The winter season kicked off with Ski Sundown opening on Monday, with some athletes making unique turns on the slopes. They are part of the Summit Adaptive Sports program for skiers with disabilities.
This program aims to make skiing comprehensive and offers individual lessons or a 5-week program. It is intended for people with physical, cognitive, or developmental disabilities. Confidence grows with skill.
Back Mother runs full speed down the slopes with a big smile on her face.
“The Sundown Summit Adaptive program volunteers are great,” he said. “They treat me like a friend and are a lot of fun to be with.”
The 23-year-old, who has cerebral palsy, has been skiing at Ski Sundown in New Hartford for 12 years through the Summit Adaptive Sports program.
Wheelchairs are no problem thanks to sit skis.
“They let us ski on tethers so we could get more space from someone helping us ski,” Mather said.
For 12-year-old Claire Klein and her 9-year-old brother Asher, skating down the slopes is second nature.
Claire Klein said, “It’s great because you really don’t have this anywhere else.”
Both brother and sister are deaf.
“I really enjoy skiing,” Usher said. “The whole program is useful.”
Both have been honing their skills in adaptive one-on-one lessons since they were three years old. Claire is currently transitioning to snowboarding.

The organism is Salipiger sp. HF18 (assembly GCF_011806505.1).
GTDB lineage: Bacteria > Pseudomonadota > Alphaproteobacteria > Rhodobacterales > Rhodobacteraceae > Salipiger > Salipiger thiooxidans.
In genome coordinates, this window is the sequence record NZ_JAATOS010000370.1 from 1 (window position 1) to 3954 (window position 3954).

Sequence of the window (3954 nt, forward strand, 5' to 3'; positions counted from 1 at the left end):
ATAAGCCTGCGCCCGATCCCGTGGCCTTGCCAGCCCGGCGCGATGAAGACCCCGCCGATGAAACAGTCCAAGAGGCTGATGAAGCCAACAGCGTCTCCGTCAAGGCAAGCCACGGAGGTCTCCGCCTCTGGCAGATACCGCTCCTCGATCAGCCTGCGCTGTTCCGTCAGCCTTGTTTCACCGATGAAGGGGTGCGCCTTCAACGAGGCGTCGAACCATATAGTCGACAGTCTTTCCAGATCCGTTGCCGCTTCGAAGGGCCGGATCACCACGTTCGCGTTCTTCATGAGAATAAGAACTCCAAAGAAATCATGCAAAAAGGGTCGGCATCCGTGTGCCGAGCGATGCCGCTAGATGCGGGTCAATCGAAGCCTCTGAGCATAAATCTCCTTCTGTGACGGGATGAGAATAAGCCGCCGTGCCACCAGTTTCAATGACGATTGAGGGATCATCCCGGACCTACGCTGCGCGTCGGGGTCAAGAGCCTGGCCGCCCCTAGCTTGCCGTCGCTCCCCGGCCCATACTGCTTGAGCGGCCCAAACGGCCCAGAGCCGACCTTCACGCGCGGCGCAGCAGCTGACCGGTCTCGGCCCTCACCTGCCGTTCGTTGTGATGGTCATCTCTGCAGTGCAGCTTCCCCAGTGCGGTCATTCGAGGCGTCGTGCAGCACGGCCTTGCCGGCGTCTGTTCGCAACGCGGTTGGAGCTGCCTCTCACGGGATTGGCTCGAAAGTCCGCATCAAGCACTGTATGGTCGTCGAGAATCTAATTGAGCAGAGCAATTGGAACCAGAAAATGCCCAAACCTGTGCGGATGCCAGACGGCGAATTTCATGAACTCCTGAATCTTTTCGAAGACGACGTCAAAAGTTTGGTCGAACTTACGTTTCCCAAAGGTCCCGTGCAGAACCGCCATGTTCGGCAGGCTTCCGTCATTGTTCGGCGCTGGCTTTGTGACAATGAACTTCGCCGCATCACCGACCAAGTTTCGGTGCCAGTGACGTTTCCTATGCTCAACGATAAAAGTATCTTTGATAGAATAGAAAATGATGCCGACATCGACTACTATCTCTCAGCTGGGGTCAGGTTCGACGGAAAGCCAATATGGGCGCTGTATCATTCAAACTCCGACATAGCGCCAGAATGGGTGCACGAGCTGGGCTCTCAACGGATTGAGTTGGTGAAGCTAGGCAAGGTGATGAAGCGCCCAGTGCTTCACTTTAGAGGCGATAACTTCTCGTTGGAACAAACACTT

“They’re so excited. They’re having so much fun,” said coach Devon Murphy. Learn more about making sure they feel safe in the mountains, confident and ready to get out there and have fun.
That confidence is just as important as mastering the physical side of the sport.
Karen Cook, executive director and president of Summit Adaptive Sports, said:
Cook attended Summit Adaptive Sports because his own son has autism. She said she has 55 volunteers and more than 100 of her athletes in this year’s program. These athletes range in age from her 4 years old to her 90 years old.
“They can do this stuff. They’re still athletic and they can still participate in sports. There’s nothing stopping them,” Cook said.
Our coaches are PSIA (Professional Ski Instructors of America) certified and trained to meet the unique needs of skiers, using specialized equipment to facilitate each lesson.
“We try to keep our athletes as independent as possible,” Cook said.
And each athlete proves that skiing is next to having wings.
“I feel free,” Mother said. “I’ve relied on others almost all my life, so it feels great to ski.”
The program is now 17th Year. Summit Adaptive Sports recently gained non-profit status and plans to expand to offer sports throughout the year.
Those interested in signing up can do so online at SummitAdaptive.org.